The Politics of Soviet Cuisine
Arianna Afsari (Russian and Hispanic Studies, ’19)
Gastronomy is one of the most significant qualities that defines culture, for it possesses the power to narrate the history, and even the politics, of those who eat it. Given that nutrition is such an ordinary part of quotidian life, people rarely contemplate the deeper cultural implications that cuisine embodies, nor is much thought given to the politics of food. After conducting some preliminary research about the legacy of Soviet cuisine and the history of the Stalinist cookbook, The Book of Tasty and Healthy Food (1939), I went to St. Petersburg, Russia this past summer to further investigate my topic through interviews with various people in the food industry and everyday cooks at home.
Over the course of my six-week study abroad program organized by the Reves Center at William & Mary, I learned more about people’s personal experiences, memories, and nostalgia for Soviet cuisine, and subsequently, I recognized their understanding of the cookbook and of food as vehicles for promoting and securing Soviet propaganda. The Book of Tasty and Healthy Food was an essential tool for promoting the Soviet Union’s political agenda, and the same politicization of food still persists today in both the private and public spheres of modern day St. Petersburg.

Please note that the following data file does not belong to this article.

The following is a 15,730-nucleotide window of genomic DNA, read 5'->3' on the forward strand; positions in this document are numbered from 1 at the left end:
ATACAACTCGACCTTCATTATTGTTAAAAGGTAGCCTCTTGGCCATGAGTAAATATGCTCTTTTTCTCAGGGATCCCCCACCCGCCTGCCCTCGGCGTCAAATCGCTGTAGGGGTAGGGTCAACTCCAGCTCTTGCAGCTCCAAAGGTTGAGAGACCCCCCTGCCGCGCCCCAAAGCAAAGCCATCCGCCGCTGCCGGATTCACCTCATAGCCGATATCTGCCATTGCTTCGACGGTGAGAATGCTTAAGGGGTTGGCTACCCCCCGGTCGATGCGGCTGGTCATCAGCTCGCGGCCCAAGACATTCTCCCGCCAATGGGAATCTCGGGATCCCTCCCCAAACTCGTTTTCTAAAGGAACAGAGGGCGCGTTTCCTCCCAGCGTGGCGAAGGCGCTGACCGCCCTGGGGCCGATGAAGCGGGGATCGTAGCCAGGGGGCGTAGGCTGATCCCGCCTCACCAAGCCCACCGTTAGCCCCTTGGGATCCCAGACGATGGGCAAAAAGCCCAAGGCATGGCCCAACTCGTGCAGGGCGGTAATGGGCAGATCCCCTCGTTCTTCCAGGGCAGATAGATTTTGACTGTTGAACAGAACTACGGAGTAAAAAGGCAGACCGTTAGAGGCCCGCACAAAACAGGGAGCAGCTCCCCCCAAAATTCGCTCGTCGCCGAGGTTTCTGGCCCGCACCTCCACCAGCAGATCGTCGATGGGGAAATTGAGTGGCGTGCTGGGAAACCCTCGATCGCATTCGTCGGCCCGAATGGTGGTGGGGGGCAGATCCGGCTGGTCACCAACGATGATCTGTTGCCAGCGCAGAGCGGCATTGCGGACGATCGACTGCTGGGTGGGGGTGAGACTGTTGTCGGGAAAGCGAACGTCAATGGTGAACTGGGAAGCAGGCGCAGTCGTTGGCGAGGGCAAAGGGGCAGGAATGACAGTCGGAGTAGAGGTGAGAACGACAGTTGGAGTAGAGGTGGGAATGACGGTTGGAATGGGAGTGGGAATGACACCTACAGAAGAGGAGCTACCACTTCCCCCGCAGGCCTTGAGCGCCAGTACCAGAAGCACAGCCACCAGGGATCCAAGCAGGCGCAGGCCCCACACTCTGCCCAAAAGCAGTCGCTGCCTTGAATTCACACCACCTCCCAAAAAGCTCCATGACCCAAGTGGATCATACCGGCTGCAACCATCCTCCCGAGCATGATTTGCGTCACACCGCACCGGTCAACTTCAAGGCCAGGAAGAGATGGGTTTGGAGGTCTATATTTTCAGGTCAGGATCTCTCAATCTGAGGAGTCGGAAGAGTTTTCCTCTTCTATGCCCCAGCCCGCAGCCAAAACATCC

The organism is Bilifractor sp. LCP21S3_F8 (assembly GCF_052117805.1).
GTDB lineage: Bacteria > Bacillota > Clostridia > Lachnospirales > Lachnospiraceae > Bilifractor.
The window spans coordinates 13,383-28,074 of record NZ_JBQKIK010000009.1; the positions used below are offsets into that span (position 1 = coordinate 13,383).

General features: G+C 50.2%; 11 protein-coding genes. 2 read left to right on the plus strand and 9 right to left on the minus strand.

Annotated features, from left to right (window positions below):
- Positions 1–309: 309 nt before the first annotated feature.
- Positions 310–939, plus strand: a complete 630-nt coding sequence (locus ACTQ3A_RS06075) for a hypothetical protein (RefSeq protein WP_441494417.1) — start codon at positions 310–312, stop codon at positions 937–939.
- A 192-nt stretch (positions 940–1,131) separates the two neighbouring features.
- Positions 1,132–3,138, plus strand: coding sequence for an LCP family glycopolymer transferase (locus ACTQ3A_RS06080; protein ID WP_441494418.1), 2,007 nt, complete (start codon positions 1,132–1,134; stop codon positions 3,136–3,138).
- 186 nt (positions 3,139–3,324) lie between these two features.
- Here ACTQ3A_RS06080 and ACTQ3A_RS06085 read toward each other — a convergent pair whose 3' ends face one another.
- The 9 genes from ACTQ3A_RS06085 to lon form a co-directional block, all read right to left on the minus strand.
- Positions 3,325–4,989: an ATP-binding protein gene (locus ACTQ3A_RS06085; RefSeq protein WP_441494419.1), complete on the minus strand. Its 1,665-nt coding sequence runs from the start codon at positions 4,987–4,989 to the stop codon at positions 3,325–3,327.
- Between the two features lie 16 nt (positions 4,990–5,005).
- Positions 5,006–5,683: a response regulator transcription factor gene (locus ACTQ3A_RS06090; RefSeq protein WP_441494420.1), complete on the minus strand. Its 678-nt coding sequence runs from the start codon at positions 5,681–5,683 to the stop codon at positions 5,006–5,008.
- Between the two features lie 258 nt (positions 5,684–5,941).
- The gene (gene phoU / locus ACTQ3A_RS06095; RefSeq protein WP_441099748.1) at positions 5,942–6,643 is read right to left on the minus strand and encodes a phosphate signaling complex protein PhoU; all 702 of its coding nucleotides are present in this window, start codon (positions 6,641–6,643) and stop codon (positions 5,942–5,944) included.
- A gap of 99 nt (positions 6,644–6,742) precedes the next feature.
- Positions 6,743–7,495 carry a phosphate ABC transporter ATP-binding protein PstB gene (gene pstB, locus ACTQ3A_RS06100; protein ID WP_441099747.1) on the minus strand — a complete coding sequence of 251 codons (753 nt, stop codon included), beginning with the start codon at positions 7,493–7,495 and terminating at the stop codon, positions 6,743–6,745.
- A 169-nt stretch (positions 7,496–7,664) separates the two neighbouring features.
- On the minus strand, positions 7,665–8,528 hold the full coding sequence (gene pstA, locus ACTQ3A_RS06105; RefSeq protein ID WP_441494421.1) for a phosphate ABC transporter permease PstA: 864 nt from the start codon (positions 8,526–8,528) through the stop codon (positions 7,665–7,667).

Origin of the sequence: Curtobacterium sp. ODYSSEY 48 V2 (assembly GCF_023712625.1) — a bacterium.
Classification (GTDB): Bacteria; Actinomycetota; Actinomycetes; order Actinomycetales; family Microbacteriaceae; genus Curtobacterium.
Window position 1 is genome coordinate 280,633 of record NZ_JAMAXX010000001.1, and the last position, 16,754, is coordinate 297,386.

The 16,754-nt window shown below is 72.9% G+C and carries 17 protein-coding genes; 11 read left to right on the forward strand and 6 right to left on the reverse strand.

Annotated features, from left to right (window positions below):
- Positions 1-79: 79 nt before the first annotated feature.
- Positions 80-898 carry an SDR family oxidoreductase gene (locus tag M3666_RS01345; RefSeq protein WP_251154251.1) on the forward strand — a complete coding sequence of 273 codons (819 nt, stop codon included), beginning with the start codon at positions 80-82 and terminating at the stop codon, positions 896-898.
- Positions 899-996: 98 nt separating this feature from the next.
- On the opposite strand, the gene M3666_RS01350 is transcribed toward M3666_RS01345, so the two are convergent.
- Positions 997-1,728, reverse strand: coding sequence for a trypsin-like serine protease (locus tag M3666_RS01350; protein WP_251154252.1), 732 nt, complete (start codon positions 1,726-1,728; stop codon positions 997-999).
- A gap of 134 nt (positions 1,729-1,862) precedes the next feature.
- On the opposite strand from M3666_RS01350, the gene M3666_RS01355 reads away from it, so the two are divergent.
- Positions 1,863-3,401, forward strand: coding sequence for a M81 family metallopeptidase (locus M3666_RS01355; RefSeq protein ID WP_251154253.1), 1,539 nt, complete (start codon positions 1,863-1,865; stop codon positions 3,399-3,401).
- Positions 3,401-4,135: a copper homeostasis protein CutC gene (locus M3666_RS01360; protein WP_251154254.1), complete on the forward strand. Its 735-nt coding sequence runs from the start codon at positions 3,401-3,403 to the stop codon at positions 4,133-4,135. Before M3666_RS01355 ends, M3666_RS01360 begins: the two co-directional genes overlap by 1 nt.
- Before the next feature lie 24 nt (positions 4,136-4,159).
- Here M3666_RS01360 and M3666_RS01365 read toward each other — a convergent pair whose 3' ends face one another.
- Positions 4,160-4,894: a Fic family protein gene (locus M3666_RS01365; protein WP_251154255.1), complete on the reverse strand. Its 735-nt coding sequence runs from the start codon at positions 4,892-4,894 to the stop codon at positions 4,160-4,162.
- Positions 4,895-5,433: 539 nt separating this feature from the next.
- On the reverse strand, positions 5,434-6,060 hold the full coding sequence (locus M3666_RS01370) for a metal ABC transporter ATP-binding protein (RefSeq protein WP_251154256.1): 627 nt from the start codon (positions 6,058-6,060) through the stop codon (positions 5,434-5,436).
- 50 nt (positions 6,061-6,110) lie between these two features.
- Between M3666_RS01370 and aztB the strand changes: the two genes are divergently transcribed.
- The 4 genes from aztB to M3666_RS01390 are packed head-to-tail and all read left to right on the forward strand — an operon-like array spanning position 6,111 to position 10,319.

I had the pleasure of taking my knowledge of Russian language to a whole new level by conducting interviews with various people in St. Petersburg. The documentation of these oral histories was paramount to my research as I spoke with a wide range of Russians, including host mothers, restaurant chefs, and even the brand manager of a chain of Soviet cafes. Despite the harsh Soviet reality of breadlines, persistent scarcity, and, at times, starvation, the cookbook still enjoys popularity today among Russians who are nostalgic for the Soviet Union, or at least for the various staple Soviet dishes that defined the era. I emerged from my research with a better understanding of the cultural amnesia that surrounds memories of food during the Soviet era. People have an inevitable tendency to bury unpleasant recollections in favor of happier ones, and consequently romanticize a past that was much harsher than the rose-colored version of it they wish to remember. At the end of my research I also concluded that food is more than simple alimentation; it is culture, politics, and identity.